I read a lot of books. Not just children’s books anymore, I think I must have read every children’s book in the school library. I read grown up books too. My mother lets me have hers, and sometimes Mr. Ambrose, our math teacher’s husband, smuggles some from the library for me.
Reading is a curious thing. You have this bunch of pages covered with symbols and you look at them and suddenly your awareness is gone from this world and transported into another, and when you finished a good book, you feel like you lived a whole different life, and are wiser now, and maybe can do things differently in your own life.
But this is not what I wanted to write about. I wanted to write about the changes that are to come to our life. How I know? It must be all the reading that made me aware of them. It must be the books that taught me to listen not just to the words someone says but to the quiet moments between them. To look not only at the things that are there, but also at the absence of certain things.
My parents are behaving differently. They are planning something. I hear them argue about money more than usual. My father is spending a lot of time away, playing music for people, but he is not earning as much as he wants to. My mother complains about not having enough space for her art and carving projects. She complains about not having enough time for her garden. And Father is tired all the time.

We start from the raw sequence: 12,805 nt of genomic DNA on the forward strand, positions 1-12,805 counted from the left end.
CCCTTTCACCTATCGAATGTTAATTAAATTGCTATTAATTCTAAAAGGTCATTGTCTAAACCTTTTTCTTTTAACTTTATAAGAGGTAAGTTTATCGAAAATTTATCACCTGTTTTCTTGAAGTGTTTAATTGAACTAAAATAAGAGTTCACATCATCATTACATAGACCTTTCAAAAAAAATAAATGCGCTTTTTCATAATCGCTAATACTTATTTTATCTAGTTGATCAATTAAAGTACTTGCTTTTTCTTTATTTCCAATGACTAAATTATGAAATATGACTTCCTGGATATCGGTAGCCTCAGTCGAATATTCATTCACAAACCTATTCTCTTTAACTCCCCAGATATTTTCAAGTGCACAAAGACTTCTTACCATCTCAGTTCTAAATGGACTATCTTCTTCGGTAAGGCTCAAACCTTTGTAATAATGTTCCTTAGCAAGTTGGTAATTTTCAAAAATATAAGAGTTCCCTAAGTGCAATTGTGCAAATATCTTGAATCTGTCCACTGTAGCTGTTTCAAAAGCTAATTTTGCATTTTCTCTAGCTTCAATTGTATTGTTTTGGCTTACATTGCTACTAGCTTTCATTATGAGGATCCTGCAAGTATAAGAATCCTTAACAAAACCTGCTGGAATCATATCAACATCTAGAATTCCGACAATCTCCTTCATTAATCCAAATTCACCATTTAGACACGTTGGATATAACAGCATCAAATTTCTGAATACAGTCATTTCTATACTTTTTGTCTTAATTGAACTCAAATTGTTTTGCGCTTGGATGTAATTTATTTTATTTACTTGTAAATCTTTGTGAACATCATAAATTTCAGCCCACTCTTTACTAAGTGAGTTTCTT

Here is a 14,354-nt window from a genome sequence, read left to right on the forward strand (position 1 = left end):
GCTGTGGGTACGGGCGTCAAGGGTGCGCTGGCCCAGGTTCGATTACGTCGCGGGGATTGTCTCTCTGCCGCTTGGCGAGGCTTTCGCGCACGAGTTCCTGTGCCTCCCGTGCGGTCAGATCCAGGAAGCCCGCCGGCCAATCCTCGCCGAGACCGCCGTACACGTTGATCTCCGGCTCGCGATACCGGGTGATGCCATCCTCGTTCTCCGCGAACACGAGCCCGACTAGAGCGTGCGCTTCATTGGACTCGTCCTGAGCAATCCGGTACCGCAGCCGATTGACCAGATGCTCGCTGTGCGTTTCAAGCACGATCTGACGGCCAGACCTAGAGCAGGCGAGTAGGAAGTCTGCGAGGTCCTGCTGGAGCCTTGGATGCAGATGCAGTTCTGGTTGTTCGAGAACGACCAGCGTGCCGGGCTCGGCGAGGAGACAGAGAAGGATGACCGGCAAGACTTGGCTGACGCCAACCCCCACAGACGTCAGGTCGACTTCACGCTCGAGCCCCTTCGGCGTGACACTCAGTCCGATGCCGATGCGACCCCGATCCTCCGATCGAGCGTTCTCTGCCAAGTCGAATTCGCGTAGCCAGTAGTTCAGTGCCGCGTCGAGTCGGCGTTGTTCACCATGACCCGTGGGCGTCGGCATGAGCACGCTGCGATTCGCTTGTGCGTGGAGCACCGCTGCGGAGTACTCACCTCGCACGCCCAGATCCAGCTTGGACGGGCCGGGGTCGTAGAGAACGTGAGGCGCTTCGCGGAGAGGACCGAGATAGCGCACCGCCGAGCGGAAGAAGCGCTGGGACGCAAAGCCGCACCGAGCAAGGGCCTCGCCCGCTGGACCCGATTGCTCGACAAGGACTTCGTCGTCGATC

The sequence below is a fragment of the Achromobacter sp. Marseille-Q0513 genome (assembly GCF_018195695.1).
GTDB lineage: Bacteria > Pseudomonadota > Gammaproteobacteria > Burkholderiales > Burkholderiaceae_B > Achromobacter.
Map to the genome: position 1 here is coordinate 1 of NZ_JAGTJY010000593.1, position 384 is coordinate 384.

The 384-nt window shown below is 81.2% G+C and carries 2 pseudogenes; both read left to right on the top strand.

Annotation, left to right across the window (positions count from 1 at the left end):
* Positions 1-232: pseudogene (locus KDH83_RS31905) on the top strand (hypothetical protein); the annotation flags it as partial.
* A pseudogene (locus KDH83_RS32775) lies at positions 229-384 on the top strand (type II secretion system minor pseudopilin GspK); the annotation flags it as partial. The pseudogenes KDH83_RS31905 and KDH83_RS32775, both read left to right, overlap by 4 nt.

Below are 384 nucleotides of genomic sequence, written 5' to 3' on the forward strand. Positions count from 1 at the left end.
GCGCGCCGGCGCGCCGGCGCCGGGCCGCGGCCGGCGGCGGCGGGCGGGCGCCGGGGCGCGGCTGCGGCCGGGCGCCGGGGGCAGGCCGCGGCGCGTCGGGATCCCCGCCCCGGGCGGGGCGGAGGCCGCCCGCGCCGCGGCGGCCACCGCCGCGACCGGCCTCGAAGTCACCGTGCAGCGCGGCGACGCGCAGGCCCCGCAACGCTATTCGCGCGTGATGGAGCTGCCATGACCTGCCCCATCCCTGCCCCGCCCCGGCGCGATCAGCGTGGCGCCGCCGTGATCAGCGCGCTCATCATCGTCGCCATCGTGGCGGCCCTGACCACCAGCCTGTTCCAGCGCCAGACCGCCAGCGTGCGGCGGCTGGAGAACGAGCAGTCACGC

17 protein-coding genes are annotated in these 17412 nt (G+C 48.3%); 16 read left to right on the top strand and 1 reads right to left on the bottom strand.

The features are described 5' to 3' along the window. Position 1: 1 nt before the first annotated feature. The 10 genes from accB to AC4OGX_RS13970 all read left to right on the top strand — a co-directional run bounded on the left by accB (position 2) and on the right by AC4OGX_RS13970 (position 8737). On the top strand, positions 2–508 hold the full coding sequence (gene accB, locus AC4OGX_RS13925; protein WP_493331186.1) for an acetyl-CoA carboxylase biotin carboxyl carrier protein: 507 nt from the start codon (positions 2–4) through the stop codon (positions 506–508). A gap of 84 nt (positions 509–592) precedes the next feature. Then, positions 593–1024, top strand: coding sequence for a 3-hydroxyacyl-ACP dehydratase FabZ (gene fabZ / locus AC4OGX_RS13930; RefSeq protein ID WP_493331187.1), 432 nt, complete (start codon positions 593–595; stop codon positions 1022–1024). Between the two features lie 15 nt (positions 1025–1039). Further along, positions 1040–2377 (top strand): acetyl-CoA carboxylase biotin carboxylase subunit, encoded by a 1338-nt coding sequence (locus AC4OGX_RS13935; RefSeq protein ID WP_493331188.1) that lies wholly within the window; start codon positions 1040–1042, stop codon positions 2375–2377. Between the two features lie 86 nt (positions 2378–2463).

When I’m around, they pretend all is fine, and we sit at the fire in the evenings and tell stories to each other.
But when they think I have gone to sleep, they start having their discussions again.
I think they are not content with our life anymore. For me, it could not be better.
One day, when I am playing chess at the new chess table, my parents seem to forget I am in hearing range.
They have decided that they want to build a house to live in and a separate workshop for my mother’s projects and they want a proper garden area so it would be easier for her to work with her plants.
My father seems reluctant, because he has lived in a tent for a long time now and was happy with it, but my mother looks victorious somehow. I think this is what they have been arguing about. I am not sure what to think about it yet.
Later that day, mother starts a new carving project and invites her lady friends for the evening.
She still seems very happy, and completely ignores father, who has to spend the day with his guitar and me as a listener.
It feels strange when my mother announces to her friends that this “makeshift arrangement” will finally come to an end after all this time.
She looks so happy, so hopeful. I’m confused, and I don’t understand her, because there must be more than just the decision of building a house. There has to be something else on her mind.
I don’t know what to think of it.